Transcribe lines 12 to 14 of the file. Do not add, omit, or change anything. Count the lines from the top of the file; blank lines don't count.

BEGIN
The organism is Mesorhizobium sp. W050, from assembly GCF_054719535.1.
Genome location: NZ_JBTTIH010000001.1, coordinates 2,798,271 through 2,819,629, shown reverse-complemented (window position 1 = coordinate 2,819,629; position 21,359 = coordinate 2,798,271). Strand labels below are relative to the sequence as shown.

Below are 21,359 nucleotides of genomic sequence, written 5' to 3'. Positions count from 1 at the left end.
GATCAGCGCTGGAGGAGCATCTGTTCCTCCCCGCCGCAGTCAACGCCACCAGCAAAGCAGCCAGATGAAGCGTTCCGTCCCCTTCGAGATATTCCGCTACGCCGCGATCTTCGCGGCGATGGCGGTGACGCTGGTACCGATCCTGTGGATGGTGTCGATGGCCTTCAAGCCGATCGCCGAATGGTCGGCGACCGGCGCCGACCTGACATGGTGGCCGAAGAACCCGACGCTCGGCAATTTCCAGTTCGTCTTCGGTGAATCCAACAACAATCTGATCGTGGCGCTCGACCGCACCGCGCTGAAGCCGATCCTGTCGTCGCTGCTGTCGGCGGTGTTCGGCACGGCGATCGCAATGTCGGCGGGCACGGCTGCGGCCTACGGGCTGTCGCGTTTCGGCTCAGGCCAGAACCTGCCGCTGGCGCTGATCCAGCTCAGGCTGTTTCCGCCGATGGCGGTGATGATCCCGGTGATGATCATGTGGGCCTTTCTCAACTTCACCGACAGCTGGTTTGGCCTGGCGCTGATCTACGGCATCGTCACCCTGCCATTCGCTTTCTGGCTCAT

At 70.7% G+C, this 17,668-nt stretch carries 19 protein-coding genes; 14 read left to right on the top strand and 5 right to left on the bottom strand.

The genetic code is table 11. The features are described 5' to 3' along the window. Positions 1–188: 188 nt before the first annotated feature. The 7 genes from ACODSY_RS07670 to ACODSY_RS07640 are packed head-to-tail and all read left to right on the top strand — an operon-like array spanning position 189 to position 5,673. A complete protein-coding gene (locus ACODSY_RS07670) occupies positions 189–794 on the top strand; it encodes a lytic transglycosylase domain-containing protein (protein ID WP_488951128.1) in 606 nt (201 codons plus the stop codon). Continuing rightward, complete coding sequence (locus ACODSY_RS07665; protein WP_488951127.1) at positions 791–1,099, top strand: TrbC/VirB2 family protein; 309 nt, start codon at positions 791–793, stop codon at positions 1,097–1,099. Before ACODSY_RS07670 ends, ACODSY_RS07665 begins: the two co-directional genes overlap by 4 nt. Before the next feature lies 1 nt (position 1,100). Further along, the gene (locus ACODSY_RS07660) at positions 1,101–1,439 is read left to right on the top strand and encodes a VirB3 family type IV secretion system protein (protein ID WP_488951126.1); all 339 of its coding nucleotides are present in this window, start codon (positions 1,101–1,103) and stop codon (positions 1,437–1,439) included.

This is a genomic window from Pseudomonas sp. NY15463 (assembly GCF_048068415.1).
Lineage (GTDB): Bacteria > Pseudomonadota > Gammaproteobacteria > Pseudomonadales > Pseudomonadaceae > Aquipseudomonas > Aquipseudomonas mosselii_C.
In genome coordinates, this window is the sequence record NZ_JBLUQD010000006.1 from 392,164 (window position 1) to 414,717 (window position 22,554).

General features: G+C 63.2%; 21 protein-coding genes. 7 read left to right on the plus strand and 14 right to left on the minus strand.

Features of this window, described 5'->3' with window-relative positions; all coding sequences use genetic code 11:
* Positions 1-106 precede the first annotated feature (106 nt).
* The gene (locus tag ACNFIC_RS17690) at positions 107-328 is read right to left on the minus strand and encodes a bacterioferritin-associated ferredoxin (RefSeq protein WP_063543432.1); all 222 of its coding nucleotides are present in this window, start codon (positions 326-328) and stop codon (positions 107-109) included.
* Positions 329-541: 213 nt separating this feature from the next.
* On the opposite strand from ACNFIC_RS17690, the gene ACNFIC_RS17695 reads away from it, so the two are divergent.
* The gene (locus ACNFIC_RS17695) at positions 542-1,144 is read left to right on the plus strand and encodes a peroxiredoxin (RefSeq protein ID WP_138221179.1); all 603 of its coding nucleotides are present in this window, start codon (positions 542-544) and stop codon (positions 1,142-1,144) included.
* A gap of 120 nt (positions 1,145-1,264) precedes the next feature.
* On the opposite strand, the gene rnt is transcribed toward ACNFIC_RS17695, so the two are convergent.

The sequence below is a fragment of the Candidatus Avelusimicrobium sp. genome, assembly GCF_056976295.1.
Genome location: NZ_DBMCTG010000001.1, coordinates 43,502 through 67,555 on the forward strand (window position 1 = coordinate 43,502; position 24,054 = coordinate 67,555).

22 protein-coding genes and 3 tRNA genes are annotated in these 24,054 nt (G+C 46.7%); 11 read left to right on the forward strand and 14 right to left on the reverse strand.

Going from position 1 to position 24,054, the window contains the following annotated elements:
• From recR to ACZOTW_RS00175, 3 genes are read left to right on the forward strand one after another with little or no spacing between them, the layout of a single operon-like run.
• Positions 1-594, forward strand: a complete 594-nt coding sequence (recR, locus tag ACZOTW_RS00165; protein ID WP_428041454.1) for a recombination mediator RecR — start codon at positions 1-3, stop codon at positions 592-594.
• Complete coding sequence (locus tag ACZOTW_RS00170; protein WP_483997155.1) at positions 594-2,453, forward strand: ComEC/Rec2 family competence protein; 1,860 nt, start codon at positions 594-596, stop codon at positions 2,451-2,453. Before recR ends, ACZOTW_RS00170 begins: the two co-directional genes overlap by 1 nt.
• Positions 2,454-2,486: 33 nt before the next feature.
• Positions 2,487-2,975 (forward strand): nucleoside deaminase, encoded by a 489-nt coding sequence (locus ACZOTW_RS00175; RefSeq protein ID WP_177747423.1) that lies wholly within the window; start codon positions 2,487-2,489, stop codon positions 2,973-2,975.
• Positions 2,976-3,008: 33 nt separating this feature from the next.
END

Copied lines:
* Positions 1-106 precede the first annotated feature (106 nt).
* The gene (locus tag ACNFIC_RS17690) at positions 107-328 is read right to left on the minus strand and encodes a bacterioferritin-associated ferredoxin (RefSeq protein WP_063543432.1); all 222 of its coding nucleotides are present in this window, start codon (positions 326-328) and stop codon (positions 107-109) included.
* Positions 329-541: 213 nt separating this feature from the next.